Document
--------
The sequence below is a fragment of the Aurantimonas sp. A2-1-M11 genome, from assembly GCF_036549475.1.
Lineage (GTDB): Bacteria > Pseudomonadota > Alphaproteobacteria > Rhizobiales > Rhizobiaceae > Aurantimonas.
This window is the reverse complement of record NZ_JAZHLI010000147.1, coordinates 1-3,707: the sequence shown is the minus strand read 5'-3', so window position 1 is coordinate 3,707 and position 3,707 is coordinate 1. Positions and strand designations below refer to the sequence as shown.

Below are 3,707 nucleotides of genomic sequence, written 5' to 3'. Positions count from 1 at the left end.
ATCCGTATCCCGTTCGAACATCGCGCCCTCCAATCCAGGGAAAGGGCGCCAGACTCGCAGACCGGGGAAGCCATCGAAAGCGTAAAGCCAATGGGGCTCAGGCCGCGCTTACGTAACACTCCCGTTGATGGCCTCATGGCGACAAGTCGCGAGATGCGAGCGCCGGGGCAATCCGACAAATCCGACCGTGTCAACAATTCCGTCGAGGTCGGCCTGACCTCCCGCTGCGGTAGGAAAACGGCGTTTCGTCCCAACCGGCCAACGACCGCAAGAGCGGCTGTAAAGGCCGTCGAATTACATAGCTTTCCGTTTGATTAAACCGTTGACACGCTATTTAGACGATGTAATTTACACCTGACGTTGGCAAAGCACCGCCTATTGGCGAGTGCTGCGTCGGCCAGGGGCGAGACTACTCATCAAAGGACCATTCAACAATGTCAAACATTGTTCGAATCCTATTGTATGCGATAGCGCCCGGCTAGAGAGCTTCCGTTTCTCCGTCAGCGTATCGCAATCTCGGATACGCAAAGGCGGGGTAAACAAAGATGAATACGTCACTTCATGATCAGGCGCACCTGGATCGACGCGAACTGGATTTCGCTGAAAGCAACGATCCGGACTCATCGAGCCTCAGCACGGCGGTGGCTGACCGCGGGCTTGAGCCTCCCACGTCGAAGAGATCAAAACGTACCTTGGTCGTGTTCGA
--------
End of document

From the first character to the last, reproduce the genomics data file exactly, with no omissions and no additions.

The sequence below is a fragment of the Aurantimonas sp. A2-1-M11 genome, from assembly GCF_036549475.1.
Lineage (GTDB): Bacteria > Pseudomonadota > Alphaproteobacteria > Rhizobiales > Rhizobiaceae > Aurantimonas.
This window is the reverse complement of record NZ_JAZHLI010000147.1, coordinates 1-3,707: the sequence shown is the minus strand read 5'-3', so window position 1 is coordinate 3,707 and position 3,707 is coordinate 1. Positions and strand designations below refer to the sequence as shown.

Below are 3,707 nucleotides of genomic sequence, written 5' to 3'. Positions count from 1 at the left end.
ATCCGTATCCCGTTCGAACATCGCGCCCTCCAATCCAGGGAAAGGGCGCCAGACTCGCAGACCGGGGAAGCCATCGAAAGCGTAAAGCCAATGGGGCTCAGGCCGCGCTTACGTAACACTCCCGTTGATGGCCTCATGGCGACAAGTCGCGAGATGCGAGCGCCGGGGCAATCCGACAAATCCGACCGTGTCAACAATTCCGTCGAGGTCGGCCTGACCTCCCGCTGCGGTAGGAAAACGGCGTTTCGTCCCAACCGGCCAACGACCGCAAGAGCGGCTGTAAAGGCCGTCGAATTACATAGCTTTCCGTTTGATTAAACCGTTGACACGCTATTTAGACGATGTAATTTACACCTGACGTTGGCAAAGCACCGCCTATTGGCGAGTGCTGCGTCGGCCAGGGGCGAGACTACTCATCAAAGGACCATTCAACAATGTCAAACATTGTTCGAATCCTATTGTATGCGATAGCGCCCGGCTAGAGAGCTTCCGTTTCTCCGTCAGCGTATCGCAATCTCGGATACGCAAAGGCGGGGTAAACAAAGATGAATACGTCACTTCATGATCAGGCGCACCTGGATCGACGCGAACTGGATTTCGCTGAAAGCAACGATCCGGACTCATCGAGCCTCAGCACGGCGGTGGCTGACCGCGGGCTTGAGCCTCCCACGTCGAAGAGATCAAAACGTACCTTGGTCGTGTTCGA